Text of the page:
Because Of Discrimination Landlord Has To Pay 1000 Euro Compensation To A Prospective Tenant From Africa.
Augsburg in Germany - In his apartment advertisement, a landlord (81) from Augsburg made it clear that he no longer wanted foreigners in his house. This brought him to court. Now the condominium owner must pay 1000 euro compensation because of discrimination to a prospective African tenant from Burkina Faso.
The district court in the German City, Augsburg decided on Tuesday in addition that the landlord may not give up again an advertisement with a formulation, according to which he rents only to Germans, otherwise the owner is threatened with another higher fine.
The court granted thereby the complaint of the prospective customer originating from Burkina Faso completely. "This open disadvantage of foreigners is simply not acceptable", said judge Andreas Roth.
Hamado Dipama was looking for an apartment in Augsburg. A landlord rejected him because he only rented "to Germans". Thereupon, Dipama sued him.
Update from December 10, 2019: Because of discrimination against an interested party from Africa, an apartment rental company from Augsburg in Bavaria has to pay this 1000 Euro compensation. According to the city's local court, this was decided on Tuesday. The landlord therefore placed an advertisement in a newspaper according to which he only wanted to rent to "Germans". The applicant's phone calls were unsuccessful, although the apartment was still available.
The applicant, who lives in Munich and comes from Burkina Faso, therefore sued in civil proceedings for a violation of the Equal Treatment Act. The local court ruled in his favor. It was not permissible to exclude all "non-Germans" from a possible contractual relationship. The landlord had discriminated against the interested party on the basis of his race or ethnic origin and therefore had to pay damages.
Because of a possible risk of repetition, the court also condemned the landlord to refrain from such approaches in the future. Should the landlord violate this, he is threatened with a fine or even arrest. However, the judgment in this case is not yet final, appeals against it are possible.
Landlord only wants to rent "to Germans" - "That was very small at the bottom of his publication". The First notification was dated 15 October 2019.
Germany, Augsburg/Munich - The conversation ended quickly when Hamado Dipama called a landlord in Augsburg in April because he was interested in his apartment, he hung up after a short time. Dipama is sure of the reason: "He didn't want any foreigners in the apartment." That's why the 45-year-old has now filed a lawsuit.
Dipama originally comes from Burkina Faso and came to Munich in 2002. He is involved in the Foreigners Advisory Council of the City of Munich and in the Bavarian Refugee Council. The fight against racism is of great concern to him. In 2013, he conducted tests on Munich club doors - and found that it is harder for dark-skinned people to be allowed in. Even then, he went to court. He won twice, lost once and had a settlement three times. "There is discrimination at all levels," reports Dipama. "At work, in public space, in leisure time and on the housing market."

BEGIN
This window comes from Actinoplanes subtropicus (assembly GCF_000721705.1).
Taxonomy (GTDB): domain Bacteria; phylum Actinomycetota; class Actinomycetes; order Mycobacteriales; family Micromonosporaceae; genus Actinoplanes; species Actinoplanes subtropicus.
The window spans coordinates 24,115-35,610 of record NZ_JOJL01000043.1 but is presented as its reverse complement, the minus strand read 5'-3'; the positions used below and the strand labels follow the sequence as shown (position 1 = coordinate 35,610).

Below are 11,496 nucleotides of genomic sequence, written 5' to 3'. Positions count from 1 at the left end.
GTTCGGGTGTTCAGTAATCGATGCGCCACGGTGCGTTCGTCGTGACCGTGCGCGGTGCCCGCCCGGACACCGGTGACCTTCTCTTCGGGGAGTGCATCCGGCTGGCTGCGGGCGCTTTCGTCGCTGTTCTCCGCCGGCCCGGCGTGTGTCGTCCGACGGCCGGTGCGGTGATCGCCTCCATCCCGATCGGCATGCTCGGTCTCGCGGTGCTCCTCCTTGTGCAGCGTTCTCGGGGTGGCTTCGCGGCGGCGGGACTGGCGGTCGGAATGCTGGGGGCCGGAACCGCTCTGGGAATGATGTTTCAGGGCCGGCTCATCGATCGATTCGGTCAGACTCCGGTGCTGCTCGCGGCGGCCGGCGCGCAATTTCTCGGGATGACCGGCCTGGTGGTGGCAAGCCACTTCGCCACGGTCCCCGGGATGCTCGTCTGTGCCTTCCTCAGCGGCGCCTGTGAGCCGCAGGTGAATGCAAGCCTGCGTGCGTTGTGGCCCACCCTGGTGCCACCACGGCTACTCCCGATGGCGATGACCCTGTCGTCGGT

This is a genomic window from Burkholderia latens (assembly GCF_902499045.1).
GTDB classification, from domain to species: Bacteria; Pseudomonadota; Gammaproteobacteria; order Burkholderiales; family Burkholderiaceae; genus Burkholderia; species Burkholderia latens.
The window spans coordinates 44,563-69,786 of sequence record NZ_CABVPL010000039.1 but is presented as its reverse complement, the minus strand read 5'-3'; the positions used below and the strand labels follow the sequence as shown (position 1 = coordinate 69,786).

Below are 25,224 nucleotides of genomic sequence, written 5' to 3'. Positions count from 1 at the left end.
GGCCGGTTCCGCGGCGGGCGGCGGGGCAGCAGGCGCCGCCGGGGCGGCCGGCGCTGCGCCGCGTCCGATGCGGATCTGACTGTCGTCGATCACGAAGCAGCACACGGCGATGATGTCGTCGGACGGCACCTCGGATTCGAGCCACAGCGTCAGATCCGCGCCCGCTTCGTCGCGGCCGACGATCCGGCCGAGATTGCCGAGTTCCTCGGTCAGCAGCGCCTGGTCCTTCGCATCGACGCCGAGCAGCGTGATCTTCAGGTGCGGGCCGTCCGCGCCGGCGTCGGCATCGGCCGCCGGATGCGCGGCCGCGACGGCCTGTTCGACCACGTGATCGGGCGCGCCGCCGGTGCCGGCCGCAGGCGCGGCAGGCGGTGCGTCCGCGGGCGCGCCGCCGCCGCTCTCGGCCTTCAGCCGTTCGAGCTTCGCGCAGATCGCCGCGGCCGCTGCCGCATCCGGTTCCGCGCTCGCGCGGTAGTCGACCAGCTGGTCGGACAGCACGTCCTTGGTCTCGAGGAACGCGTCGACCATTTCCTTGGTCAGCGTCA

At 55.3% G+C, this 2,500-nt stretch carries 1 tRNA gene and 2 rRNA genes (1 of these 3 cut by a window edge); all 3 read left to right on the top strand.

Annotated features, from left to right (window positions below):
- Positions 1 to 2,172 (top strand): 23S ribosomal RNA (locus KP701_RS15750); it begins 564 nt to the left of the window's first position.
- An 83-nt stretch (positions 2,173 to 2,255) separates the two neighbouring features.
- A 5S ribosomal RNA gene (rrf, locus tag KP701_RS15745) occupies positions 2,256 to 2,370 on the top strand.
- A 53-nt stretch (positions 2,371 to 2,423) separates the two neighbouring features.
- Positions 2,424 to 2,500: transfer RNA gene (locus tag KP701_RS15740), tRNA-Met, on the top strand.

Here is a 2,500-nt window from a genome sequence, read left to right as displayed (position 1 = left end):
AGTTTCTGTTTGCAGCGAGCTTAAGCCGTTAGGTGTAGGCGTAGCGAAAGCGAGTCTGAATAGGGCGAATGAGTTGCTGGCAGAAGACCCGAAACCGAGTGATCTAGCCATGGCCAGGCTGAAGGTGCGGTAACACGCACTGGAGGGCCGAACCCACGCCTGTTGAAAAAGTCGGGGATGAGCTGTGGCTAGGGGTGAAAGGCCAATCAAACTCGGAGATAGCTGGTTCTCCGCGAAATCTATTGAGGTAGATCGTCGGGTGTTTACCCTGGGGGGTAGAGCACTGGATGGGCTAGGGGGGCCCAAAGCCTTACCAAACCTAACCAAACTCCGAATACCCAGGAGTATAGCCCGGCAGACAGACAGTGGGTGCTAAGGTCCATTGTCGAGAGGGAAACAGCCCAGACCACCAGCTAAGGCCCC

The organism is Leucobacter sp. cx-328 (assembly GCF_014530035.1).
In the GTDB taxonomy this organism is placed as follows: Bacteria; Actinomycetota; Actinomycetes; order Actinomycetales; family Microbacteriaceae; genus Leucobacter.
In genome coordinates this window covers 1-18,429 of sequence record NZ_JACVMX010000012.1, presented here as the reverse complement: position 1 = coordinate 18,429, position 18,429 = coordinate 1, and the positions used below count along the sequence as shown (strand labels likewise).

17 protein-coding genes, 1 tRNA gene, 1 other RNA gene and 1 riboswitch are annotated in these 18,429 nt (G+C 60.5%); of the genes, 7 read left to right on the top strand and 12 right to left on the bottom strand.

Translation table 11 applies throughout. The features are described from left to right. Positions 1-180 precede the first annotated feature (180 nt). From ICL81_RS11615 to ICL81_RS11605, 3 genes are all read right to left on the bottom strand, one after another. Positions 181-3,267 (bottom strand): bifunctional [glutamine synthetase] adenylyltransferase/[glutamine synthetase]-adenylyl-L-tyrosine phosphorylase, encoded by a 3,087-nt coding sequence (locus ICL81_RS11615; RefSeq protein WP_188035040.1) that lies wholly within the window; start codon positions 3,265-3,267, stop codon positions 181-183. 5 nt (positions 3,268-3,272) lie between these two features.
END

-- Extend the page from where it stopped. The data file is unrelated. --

For the one-room apartment in Augsburg, the landlord had published an advertisement on the Internet in April. There was a note that the apartment was to be rented "to Germans". "That was very small at the bottom," reports Dipama. "At first I had even overlooked it. Because he was planning to move to Augsburg for professional reasons, he contacted me. The landlord would have immediately asked whether he was a foreigner, Dipama describes. "I was perplexed.
German friend of Dipama calls landlord and gets inspection appointment
After the landlord broke off the conversation, acquaintances of Dipama started a new attempt. First, a friend with a German name would have called the landlord, Dipama says. "He said that he was glad that she was German," Dipama reports, "and that he did not want any foreign tenants. When his girlfriend argued against this generalization, she also got a rejection. A German acquaintance had experienced a similar situation after he had mentioned that he worked in the field of refugee aid. Another acquaintance had no migration background and no job in the field. "He was the only one to be given a viewing appointment," says Dipama. Meanwhile, the Bavarian Farmers' Union reacted shocked to an advertising spot.
He demands before the district court Augsburg that the landlord must omit such formulations in the future as well as a compensation at a value of 1000 euro. "Our goal is to show that discrimination on the rental market is not possible," says Dipama's lawyer Ugur Kör. In his experience, citizens with a migration background often have to struggle with "hidden discrimination". Most landlords would not tell why they reject applicants. It is very rare for someone to openly say that they do not want to rent their apartment to foreigners.
However, the Landlord does not want to admit to having committed a legal error.
The landlord explained before the court that he already had bad experiences with a criminal foreigner in the past and that is why he had written the advertisement this way. Even, the son of the Landlord admitted, his father's wording in the advertisement was out of place at this time and age.
Francis Tawiah (Duisburg - Germany)